The Colombian government advances in an agrarian reform with the delivery of one million hectares of land to peasants, indigenous communities, Afro-descendants and victims of the conflict who do not have property.
In Colombia, the possession and distribution of land has always occupied the central place in the history of the armed conflict. Hence, the first point of the 2016 peace accords between the now-defunct Revolutionary Armed Forces of Colombia (FARC) and the government of then-President Juan Manuel Santos proposed an agrarian reform that would order the use and access to land.
Six years after the signing of the agreement, the reform never took place, but the leftist president, Gustavo Petro, has promised to comply with the agreements and move it forward.
“There is no food production without a farmer and without a farmer. Now there will be, precisely to defend life, the need to grow on land, which is becoming more and more depleted,” said the president at the National Campesino Convention of Colombia.
What mechanism have they used to carry out the reform?
One of the first steps that the government took in this matter was the announcement of the purchase of three million hectares of land in different regions of the country, in an agreement with the National Federation of Cattlemen (Fedegan).
In addition, the executive launched the use of the properties of origin of drug trafficking seized by the Special Assets Society (SAE), because in the country there are thousands of hectares of land in the process of extinction of domain and vacant land.
Within the legislative process of the reform is the creation of an Agrarian Jurisdiction, which will consist of a specialized group of judges who are specifically dedicated to addressing conflicts over agrarian property.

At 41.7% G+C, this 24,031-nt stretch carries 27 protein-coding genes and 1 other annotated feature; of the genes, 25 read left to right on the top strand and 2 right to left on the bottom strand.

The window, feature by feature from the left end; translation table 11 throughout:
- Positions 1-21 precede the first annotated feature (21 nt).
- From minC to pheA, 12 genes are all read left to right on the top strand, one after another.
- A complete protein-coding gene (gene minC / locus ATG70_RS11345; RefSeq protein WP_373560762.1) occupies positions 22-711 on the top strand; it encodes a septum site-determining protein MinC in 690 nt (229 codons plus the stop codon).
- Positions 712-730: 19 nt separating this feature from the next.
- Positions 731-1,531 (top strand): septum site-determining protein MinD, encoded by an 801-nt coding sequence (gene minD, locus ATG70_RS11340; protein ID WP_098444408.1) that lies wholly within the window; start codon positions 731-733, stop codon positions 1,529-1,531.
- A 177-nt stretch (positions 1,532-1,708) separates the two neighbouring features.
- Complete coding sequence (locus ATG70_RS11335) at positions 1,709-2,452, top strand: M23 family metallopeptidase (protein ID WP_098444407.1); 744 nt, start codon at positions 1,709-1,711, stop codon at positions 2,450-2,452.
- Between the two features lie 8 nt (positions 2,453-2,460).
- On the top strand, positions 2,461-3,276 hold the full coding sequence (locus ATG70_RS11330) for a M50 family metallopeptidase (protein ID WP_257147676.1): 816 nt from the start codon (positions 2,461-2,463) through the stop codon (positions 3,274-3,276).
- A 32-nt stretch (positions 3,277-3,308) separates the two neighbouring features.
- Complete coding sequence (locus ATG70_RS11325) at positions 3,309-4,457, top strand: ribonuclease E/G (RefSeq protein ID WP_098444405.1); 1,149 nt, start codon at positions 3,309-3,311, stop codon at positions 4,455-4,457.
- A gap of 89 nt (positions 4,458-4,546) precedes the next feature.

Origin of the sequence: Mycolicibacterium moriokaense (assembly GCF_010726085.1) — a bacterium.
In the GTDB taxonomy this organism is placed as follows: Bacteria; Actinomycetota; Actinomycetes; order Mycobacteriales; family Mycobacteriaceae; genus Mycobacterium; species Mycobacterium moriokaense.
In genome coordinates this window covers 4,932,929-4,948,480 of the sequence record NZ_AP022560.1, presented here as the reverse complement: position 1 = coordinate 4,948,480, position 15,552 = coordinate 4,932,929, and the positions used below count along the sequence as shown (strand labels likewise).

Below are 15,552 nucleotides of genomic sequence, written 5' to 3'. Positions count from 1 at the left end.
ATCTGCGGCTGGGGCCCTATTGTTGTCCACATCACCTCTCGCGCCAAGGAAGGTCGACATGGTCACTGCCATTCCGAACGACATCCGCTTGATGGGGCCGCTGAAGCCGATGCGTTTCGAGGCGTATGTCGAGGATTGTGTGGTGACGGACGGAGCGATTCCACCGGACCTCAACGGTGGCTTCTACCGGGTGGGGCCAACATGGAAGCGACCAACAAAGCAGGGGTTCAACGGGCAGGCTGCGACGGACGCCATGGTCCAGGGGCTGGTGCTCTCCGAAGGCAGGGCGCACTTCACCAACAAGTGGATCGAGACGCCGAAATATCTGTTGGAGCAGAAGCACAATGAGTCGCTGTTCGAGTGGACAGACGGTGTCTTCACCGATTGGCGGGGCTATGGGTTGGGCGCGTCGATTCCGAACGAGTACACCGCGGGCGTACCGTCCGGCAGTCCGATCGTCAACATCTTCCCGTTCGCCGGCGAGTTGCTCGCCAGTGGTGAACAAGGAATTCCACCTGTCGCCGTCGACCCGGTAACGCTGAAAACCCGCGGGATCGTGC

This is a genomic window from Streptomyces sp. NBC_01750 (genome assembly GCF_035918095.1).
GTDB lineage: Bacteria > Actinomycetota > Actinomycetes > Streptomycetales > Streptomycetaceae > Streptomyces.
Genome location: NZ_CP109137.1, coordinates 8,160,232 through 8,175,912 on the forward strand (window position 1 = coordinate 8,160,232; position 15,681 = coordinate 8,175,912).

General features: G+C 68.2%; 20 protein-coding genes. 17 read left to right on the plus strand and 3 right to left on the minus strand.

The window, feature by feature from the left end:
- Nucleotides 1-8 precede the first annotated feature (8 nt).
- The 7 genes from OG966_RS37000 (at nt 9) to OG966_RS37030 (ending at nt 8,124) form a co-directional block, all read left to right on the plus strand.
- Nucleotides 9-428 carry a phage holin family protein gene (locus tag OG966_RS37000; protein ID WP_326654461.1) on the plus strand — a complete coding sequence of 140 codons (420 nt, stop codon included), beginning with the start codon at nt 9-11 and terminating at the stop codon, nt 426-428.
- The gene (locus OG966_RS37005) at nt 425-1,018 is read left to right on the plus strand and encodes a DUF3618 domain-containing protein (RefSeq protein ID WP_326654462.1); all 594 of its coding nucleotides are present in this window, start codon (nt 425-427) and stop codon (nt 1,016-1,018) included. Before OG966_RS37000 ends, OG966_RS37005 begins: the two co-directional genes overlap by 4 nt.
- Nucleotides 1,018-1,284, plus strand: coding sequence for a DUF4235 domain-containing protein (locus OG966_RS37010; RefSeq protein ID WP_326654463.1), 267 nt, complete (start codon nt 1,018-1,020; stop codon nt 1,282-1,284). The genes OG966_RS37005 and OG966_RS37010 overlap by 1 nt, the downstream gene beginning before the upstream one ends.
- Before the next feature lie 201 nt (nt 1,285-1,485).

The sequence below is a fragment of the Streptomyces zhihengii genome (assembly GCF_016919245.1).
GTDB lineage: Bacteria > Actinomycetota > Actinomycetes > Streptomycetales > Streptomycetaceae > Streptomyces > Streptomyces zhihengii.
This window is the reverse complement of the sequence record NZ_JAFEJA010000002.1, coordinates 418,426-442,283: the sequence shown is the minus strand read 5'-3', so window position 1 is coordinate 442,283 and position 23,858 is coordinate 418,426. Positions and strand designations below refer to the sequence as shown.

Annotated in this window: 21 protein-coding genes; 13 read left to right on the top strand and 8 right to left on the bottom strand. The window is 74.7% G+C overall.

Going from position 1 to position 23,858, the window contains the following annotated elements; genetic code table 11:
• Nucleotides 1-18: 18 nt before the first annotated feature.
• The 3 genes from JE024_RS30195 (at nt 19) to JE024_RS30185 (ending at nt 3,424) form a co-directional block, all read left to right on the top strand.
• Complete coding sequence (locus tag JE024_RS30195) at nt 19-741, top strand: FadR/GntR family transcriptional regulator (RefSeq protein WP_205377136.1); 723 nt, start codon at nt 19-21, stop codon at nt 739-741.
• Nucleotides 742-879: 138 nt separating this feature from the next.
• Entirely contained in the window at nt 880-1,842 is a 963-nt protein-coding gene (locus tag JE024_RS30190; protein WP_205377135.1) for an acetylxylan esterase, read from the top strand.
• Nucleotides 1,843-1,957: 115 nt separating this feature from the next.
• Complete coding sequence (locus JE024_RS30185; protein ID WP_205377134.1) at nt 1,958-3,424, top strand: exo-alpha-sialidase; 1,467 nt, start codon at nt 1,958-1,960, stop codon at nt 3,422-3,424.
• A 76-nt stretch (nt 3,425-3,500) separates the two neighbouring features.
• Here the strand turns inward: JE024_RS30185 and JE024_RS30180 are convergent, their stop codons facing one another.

A budget will also be allocated to inputs that will be delivered to the most impoverished peasants, so that they can purchase these products and work the land.
“The agrarian reform starts from a very painful recognition. Colombia has one of the worst concentrations of land, not only in Latin America, but in the world. Redistributing the land to these sectors that have not had the possibility, many of them with properties that are absolutely unsustainable in economic terms, but doing it with highly productive land, which has been underutilized, has to generate not only a social change, but a great change. in terms of the sector’s ability to offer the production it can,” he told the voice of america the Minister of Agriculture, Cecilia López.
What do the peasants think?
Manuel Hernández, a Colombian farmer, told the VOA that all their hopes to continue living in the countryside as they have been doing for more than 20 years are pinned on this agrarian reform.
“We ask the government that the agrarian reform is effectively in accordance with the needs of the peasantry. What we need at this moment is for the government to see that we have little pieces of land that are on the rise and for rent and that is not enough for us,” said Hernández.
In this sense, Jorge Lozada, a peasant from Purificación, Tolima, in the center of the country, told the VOA that the reform has to go beyond handing over land and improving their living conditions with the provision of public goods and services such as health, education and roads.
“The different types of violence have displaced many peasants, corruption has stolen resources that should go to the agricultural sector. We have a deficit with the tertiary roads through which the food of the Colombian peasants should leave ”, he explained.
According to figures from the National Census, large tracts of land are held by 0.4% of the country’s population, which owns 46% of rural land, with an average of 500 hectares per piece of land.
According to data from the Ministry of Agriculture, calculated based on the Gini coefficient, which is based on agricultural censuses, the country is one of the most unequal in the distribution of productive land, since the closer to 1 a point at that value, the greater the inequality.
Lastly, the most recent report from the Truth Commission, the state body that emerged from the signing of peace with the FARC, stated in its final report that as a result of the armed conflict, 8 million hectares were taken from their lands. possessors violently.
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